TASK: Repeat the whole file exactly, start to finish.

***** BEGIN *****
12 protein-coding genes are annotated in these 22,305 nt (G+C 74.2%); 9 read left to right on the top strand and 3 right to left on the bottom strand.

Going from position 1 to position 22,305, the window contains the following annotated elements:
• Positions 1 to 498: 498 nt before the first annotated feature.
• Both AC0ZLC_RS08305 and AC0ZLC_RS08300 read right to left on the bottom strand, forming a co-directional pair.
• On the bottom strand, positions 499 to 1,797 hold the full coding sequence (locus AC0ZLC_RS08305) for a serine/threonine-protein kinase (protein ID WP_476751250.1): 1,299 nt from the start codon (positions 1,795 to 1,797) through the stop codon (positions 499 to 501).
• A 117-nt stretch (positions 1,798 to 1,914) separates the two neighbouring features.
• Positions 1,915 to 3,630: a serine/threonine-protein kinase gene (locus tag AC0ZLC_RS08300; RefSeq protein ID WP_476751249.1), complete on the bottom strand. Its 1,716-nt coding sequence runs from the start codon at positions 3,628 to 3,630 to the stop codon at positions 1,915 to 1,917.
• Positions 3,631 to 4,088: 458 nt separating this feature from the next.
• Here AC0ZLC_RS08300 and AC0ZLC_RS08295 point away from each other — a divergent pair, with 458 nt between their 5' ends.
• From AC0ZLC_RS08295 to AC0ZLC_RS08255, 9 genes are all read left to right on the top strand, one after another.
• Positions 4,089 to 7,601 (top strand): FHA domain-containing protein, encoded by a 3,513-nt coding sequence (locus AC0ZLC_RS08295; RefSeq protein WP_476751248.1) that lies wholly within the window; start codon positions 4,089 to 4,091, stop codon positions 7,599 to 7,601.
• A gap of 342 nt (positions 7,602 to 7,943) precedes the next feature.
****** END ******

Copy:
12 protein-coding genes are annotated in these 22,305 nt (G+C 74.2%); 9 read left to right on the top strand and 3 right to left on the bottom strand.

Going from position 1 to position 22,305, the window contains the following annotated elements:
• Positions 1 to 498: 498 nt before the first annotated feature.
• Both AC0ZLC_RS08305 and AC0ZLC_RS08300 read right to left on the bottom strand, forming a co-directional pair.
• On the bottom strand, positions 499 to 1,797 hold the full coding sequence (locus AC0ZLC_RS08305) for a serine/threonine-protein kinase (protein ID WP_476751250.1): 1,299 nt from the start codon (positions 1,795 to 1,797) through the stop codon (positions 499 to 501).
• A 117-nt stretch (positions 1,798 to 1,914) separates the two neighbouring features.
• Positions 1,915 to 3,630: a serine/threonine-protein kinase gene (locus tag AC0ZLC_RS08300; RefSeq protein ID WP_476751249.1), complete on the bottom strand. Its 1,716-nt coding sequence runs from the start codon at positions 3,628 to 3,630 to the stop codon at positions 1,915 to 1,917.
• Positions 3,631 to 4,088: 458 nt separating this feature from the next.
• Here AC0ZLC_RS08300 and AC0ZLC_RS08295 point away from each other — a divergent pair, with 458 nt between their 5' ends.
• From AC0ZLC_RS08295 to AC0ZLC_RS08255, 9 genes are all read left to right on the top strand, one after another.
• Positions 4,089 to 7,601 (top strand): FHA domain-containing protein, encoded by a 3,513-nt coding sequence (locus AC0ZLC_RS08295; RefSeq protein WP_476751248.1) that lies wholly within the window; start codon positions 4,089 to 4,091, stop codon positions 7,599 to 7,601.
• A gap of 342 nt (positions 7,602 to 7,943) precedes the next feature.